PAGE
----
Never content with her past achievements, Joan sought only to extend the frontiers of her talent and experience; indeed, one of the major themes of this book is that few are her equal in terms of the sheer volume, variety and quality of her performances. In addition to her movies, she was heard on dozens of radio dramas from the 1930s through the 1950s, and then she eagerly turned to acting on television, appearing on many of the most popular programs of the time—
The Jack Benny Program, I Love Lucy, Route 66, The Man from U.N.C.L.E.
The Virginian.
Steven Spielberg’s first job in the industry was directing Joan in a terse, tense half-hour thriller. Only work in the theatre eluded her: as she admitted, she suffered from paralyzing stage fright that was exacerbated by a poignant shyness in the presence of strangers.

Joan’s accomplishments in television are remarkable: twenty dramas; fortyappearances on talk shows; thirteen variety and comedy shows; a dozen award programs and game shows; a half-dozen tribute specials; commercials; and public service announcements for charities. Until grave illness forced her to withdraw from the world toward the end of her life, she considered
a dirty word.

But a mere catalogue of achievements does not justify a full-scale biography. After surveying the shelf of chronicles published about Joan since her death in 1977, the question must be addressed: Why another life story? Quite simply, because perhaps no other movie star—with the possible exception of Marilyn Monroe—has been so underappreciated, misrepresented by rumor, innuendo, fabrication, unfounded allegation and rank distortion.

Joan Crawford was neither Joan of Arc nor the arch she-devil of popular misconception. She was a recognizably human and passionate woman who entertained millions; she made egregious mistakes and learned from them; and she always had a legion of friends and countless admirers. One’s fame or power or influence was never the criterion for friendship with Joan, and she was on warm terms with people from every walk of life. The shift in public opinion from respect to contempt only began a year after her death, with the publication of a book called
Mommie Dearest,
which alleged that Joan was a sadistic alcoholic who took special pleasure in torturing her adopted children.

holding is an attempt to set the record straight on a number of critical matters concerning Joan Crawford’s complex character. Not the least of these issues is, in fact,
Mommie Dearest,
which ought to be judged in light of certain matters often ignored. In many ways, Joan was a jumble of contradictions, but the contradictions provide clues to what has been mostly discounted or denied—specifically, that she was much more than just a movie star: she was demonstrably one of the screen’s most talented actresses. I have attempted to support this large claim by examining all her extant feature film performances (seventy of her eighty-seven motion pictures).

The list of collaborators testifying to her professionalism comprises a virtual Who’s Who of memorable names in film history: Clark Gable (with whom Joan appeared in eight pictures), John Gilbert, Robert Montgomery, Gary Cooper, Melvyn Douglas, James Stewart, Spencer Tracy, the brothers John and Lionel Barrymore, John Wayne, John Garfield, Dana Andrews, Henry Fonda and Cliff Robertson. Her directors included some of the most inventive and stylish filmmakers of her era—among them, Edmund Goulding, Clarence Brown, Robert Z. Leonard, Dorothy Arzner, Frank Borzage, George Cukor, Otto Preminger, Michael Curtiz, Robert Aldrich and Lewis Milestone.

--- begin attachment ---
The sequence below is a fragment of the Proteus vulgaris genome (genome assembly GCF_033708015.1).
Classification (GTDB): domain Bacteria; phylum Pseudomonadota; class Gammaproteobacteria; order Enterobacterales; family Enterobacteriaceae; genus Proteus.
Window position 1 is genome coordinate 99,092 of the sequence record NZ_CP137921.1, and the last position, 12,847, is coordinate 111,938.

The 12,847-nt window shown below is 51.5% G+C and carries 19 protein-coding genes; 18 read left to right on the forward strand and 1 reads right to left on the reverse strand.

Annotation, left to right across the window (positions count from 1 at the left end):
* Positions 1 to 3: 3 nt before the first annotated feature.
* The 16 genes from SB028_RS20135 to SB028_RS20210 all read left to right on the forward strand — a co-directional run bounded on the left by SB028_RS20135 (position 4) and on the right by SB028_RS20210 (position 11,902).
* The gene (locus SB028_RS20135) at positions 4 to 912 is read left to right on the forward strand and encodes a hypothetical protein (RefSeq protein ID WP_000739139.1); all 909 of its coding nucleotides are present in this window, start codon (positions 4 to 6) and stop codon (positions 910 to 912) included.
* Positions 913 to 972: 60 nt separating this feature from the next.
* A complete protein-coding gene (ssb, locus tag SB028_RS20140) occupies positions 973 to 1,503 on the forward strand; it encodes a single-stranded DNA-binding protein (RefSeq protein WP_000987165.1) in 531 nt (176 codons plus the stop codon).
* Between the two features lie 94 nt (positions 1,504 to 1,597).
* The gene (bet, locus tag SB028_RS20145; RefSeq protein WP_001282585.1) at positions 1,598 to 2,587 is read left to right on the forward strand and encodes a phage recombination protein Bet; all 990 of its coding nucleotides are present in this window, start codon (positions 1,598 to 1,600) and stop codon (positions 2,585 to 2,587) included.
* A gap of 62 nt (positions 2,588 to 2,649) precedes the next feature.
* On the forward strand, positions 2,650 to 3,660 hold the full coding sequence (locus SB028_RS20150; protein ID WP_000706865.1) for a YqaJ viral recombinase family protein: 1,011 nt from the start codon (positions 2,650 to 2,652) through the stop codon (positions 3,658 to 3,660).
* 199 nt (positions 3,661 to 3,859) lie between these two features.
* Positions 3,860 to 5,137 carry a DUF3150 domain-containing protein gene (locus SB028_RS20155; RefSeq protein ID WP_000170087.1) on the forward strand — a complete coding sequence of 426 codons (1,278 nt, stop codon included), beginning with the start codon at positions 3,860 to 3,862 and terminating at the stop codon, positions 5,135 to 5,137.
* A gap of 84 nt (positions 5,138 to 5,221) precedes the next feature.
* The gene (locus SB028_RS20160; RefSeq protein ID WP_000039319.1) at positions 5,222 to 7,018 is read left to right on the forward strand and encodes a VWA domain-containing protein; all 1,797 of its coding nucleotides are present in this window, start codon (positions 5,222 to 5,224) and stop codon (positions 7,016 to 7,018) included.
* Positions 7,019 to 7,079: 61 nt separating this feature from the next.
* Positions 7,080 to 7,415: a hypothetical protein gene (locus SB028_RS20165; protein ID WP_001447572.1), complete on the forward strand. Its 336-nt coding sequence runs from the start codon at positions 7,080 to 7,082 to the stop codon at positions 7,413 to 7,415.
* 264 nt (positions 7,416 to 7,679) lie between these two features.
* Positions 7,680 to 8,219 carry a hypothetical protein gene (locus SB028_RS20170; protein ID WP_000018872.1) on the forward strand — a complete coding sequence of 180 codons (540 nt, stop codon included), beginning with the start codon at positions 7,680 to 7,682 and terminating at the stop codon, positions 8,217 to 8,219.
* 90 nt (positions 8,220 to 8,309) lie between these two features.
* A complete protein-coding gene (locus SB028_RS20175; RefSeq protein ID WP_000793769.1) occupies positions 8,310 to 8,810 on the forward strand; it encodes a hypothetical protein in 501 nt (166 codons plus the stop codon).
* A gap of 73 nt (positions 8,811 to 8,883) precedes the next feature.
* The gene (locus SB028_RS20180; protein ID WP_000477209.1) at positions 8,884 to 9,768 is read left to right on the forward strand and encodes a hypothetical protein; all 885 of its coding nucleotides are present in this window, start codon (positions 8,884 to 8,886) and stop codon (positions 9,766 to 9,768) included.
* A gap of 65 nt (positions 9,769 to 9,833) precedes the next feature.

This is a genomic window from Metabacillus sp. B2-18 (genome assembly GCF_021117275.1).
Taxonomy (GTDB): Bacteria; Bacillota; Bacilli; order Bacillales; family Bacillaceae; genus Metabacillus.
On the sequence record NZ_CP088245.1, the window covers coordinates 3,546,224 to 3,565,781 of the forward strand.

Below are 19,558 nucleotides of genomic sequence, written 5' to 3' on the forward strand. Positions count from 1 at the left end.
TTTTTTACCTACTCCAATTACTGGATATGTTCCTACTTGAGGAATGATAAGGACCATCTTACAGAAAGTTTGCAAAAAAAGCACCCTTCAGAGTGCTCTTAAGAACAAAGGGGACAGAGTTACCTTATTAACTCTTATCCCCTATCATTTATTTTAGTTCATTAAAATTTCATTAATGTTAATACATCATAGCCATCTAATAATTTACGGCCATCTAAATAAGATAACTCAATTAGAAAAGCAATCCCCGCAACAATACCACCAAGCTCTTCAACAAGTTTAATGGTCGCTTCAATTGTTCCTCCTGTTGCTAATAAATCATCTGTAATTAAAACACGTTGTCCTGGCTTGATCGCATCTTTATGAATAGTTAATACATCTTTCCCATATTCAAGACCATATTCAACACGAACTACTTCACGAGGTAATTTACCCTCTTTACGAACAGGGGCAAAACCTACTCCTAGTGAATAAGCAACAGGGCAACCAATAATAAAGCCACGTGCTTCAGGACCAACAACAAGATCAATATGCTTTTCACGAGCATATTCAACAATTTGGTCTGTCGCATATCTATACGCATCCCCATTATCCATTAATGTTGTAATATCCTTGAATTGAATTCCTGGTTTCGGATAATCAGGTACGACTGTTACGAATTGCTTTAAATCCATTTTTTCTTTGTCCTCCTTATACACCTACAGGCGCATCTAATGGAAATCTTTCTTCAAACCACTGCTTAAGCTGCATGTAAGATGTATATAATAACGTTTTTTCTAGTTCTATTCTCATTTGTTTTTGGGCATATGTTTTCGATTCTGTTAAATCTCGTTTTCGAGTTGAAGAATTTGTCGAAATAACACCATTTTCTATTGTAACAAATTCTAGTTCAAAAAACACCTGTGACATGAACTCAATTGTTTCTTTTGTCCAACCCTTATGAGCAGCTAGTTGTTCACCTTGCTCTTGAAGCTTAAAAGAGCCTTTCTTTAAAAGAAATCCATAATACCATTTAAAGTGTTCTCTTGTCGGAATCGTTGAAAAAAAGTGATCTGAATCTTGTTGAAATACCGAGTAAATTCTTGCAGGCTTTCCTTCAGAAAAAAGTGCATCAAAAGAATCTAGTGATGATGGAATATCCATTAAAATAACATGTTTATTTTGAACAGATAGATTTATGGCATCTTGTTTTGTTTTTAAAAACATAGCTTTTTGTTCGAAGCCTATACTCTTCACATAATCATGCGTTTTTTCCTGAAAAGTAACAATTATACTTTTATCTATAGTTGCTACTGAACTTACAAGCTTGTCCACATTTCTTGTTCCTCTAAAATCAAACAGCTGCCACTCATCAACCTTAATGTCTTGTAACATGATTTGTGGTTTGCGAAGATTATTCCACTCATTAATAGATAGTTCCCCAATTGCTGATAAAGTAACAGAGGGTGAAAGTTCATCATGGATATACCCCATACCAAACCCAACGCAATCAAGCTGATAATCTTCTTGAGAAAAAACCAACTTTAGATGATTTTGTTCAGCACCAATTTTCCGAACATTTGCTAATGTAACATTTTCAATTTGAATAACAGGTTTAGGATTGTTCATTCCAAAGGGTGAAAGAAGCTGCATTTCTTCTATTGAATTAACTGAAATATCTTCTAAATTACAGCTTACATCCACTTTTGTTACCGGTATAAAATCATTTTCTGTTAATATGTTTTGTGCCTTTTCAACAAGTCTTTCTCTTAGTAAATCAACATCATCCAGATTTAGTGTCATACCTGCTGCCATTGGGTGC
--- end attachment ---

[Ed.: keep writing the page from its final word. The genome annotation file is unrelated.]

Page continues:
Joan’s critics claim that she had no gift for comedy, and that the so-called weeping woman’s movie was the extent of her range. But that assertion can be made only by those who have not seen comedies like
Chained, Forsaking All Others, Love on the Run, The Women, Susan and God, When Ladies Meet
Above Suspicion.
Those movies prove that she was certainly a gifted exponent of high comedy—a fact that comes as a surprise to those who identify Joan Crawford only with
Mildred Pierce, Humoresque
What Ever Happened to Baby Jane?

, she was renamed in a studio-sponsored publicity contest. As Joan Crawford, she never took an acting lesson, nor did she ever study with a drama coach. Working by instinct, intensely focused and observant, she was completely self-educated; as her first husband, Douglas Fairbanks Jr., told me, “She never ceased in her efforts at self-improvement and was dedicated to her art—to a point of almost religious devotion.”

Joan moved through several phases in her fifty-year career—from Broadway chorus girl to flaming flapper, from silent movie vamp to comic mannequin, from dramatic actress to businesswoman and corporate executive. Through it all, she was tenacious, tough and tender. When people met her, they were often surprised to see that the woman who seemed so much larger than life on-screen was just slightly over five feet tall.

Perhaps because she had come from a crude, poor background and was mistreated in her childhood, Joan always insisted—sometimes even to her own amusement—that people demonstrate exquisite manners and courtesies,toward both herself and others. “People were in awe of her, but she was never in awe of herself,” recalled her friend, the director Herbert Kenwith. “She could speak with all kinds of people on their own levels.”

That quality was evident one day not long before Joan died. She was leaving a Manhattan restaurant when a team of construction workers recognized her and whistled loudly. “Hey, Joanie!” shouted one of them.

Smiling, she went over to shake their hands. “I’m surprised you fellas know who I am!”

“You’re one in a million,” said a workman. “They sure don’t make them like you anymore, baby!”